Hand offs are an important area of focus for improved communication. This is certainly true in the surgical specialties. Prior to resident work hours, there was always a physician at the bedside or by phone who knew everything about a surgical case—the patient, the operation performed, all the tubes and drains, the issues the surgeon was secretly concerned about and when those issues might present. Resident work hours have mandated cross coverage and sign outs. Unfortunately, it is not clear that we are training residents in the art of signing out/handing off. That may be because we aren't particularly good at it ourselves.
But with increased shift work in all fields of medicine, the careful hand off or sign out will be critical to providing high quality and safe care. In a Joint Commission study of 2,455 sentinel events, the root cause analysis of the failure revealed that over 70 percent were related to communication. Patient deaths occurred in 75 percent of those cases. This study was not done at Stanford, but we are all aware that communication is at the root of some of our own adverse events.
Although we have established standard work around many activities such as time outs prior to a procedure or between nurses at shift changes, opportunities for improvement exist in hand offs after surgical procedures: What tubes are in place? Where do they go? What are the expectations from those tubes/drains? This conversation could take place as part of the debrief or at the sign out at the end of a case. It could then be repeated in the PACU and on the floor.
Standard work sets standard expectations. Standardized conversations during transfers of care would minimize the occurrence of "forgetting" to convey particular critical information. With standard work, both parties would have set expectations and a script to follow. The hand off would not go forward without standard information being shared. These conversations could be held during sign outs or hand offs, and could be witnessed by attending faculty and critiqued for adequacy of communication of information and treatment plan.
The Transfer Center is another ideal place for faculty to apply the principles of standard work to communication as patients are "handed off" to us for continuation of their care. When a call comes in at two in the morning, a faculty member may not remember all the appropriate questions to ask. If we applied standard work when handling calls from the Transfer Center with scripted questions for faculty to follow for each specialty, the Transfer Center staff could assist in the assessment. If a faculty member wished, they could confer with the Transfer Center staff to make sure key issues were addressed. This would facilitate our working together as a team in the acceptance of patients appropriate for transfer. Furthermore, we would be able to learn from the patients we accepted with standard work guidelines and further hone our pathway.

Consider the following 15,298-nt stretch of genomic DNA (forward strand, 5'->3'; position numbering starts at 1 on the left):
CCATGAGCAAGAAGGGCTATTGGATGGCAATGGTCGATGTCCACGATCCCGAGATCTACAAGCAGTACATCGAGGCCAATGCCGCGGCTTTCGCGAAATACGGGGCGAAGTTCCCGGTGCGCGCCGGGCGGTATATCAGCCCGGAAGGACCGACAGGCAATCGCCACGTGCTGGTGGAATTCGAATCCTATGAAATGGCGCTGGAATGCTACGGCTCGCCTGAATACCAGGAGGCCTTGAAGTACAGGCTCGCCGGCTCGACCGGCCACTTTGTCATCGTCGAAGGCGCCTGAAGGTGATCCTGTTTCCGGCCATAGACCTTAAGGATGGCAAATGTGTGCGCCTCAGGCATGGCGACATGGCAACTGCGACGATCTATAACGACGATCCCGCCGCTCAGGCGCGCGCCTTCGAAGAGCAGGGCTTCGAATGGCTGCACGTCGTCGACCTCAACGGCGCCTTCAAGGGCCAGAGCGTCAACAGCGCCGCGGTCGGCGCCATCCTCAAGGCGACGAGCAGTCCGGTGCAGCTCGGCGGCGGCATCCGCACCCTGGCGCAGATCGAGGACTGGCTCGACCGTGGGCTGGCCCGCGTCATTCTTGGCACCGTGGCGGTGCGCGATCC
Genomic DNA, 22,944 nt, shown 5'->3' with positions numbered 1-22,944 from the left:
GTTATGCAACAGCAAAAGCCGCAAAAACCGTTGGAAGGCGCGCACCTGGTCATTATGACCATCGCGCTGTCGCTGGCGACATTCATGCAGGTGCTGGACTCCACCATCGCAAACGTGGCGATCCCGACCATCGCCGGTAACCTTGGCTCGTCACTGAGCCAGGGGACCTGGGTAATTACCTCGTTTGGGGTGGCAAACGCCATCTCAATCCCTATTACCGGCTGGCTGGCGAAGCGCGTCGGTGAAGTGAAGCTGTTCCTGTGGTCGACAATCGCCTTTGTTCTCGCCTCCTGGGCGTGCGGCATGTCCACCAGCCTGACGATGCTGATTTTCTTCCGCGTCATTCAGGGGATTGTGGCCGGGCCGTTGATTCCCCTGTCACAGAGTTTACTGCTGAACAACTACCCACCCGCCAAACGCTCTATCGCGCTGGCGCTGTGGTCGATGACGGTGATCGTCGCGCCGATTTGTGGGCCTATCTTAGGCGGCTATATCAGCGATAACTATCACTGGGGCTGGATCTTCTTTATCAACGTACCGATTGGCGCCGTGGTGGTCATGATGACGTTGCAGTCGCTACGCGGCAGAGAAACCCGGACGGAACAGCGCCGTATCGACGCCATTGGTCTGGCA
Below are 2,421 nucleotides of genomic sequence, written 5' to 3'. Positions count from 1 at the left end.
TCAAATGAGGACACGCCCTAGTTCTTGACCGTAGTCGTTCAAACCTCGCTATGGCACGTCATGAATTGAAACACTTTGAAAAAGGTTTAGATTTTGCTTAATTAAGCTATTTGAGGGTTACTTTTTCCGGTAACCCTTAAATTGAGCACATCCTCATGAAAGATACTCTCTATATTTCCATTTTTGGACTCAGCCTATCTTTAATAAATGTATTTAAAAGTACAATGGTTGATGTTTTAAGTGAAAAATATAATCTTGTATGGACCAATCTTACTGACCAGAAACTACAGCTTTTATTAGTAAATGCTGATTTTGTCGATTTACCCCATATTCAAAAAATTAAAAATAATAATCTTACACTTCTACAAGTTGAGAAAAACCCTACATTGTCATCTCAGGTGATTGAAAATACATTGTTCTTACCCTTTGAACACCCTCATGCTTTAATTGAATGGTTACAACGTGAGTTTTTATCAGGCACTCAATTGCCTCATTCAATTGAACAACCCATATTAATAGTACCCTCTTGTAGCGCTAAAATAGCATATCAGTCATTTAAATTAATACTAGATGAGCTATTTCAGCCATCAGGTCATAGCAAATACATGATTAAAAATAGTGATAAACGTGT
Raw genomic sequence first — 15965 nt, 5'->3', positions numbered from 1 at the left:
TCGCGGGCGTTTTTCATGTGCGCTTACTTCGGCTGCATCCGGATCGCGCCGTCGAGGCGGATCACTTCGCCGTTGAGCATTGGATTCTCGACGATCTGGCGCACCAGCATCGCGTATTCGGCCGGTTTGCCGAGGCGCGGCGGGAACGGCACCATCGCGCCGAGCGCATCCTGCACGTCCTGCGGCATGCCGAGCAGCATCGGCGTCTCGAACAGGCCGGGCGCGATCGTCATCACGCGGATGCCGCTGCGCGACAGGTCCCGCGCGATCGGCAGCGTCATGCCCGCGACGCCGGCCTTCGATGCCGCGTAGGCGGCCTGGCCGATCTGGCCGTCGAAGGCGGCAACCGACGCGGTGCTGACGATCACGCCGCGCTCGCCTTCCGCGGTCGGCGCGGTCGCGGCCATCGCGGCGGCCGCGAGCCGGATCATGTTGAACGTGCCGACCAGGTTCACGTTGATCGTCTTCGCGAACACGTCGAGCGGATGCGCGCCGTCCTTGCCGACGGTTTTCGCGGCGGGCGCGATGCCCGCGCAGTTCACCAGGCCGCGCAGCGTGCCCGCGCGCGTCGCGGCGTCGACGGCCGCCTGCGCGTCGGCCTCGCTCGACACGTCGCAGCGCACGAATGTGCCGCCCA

Standard work for Transfer Center admissions would also support our junior clinicians who may feel pressured into accepting patients without a true treatment advantage at Stanford. With a detailed care pathway, junior faculty could lean on more senior colleagues with recognized expertise in a specific field as they explained why it might not benefit the patient to transfer care to Stanford.
To further examine issues of communication in the clinical setting, we are holding our seventh annual Summit for Clinical Excellence on November 12. This year's theme is "Choosing Wisely." I look forward to a lively discussion about how we as clinicians can better handle difficult conversations with our patients.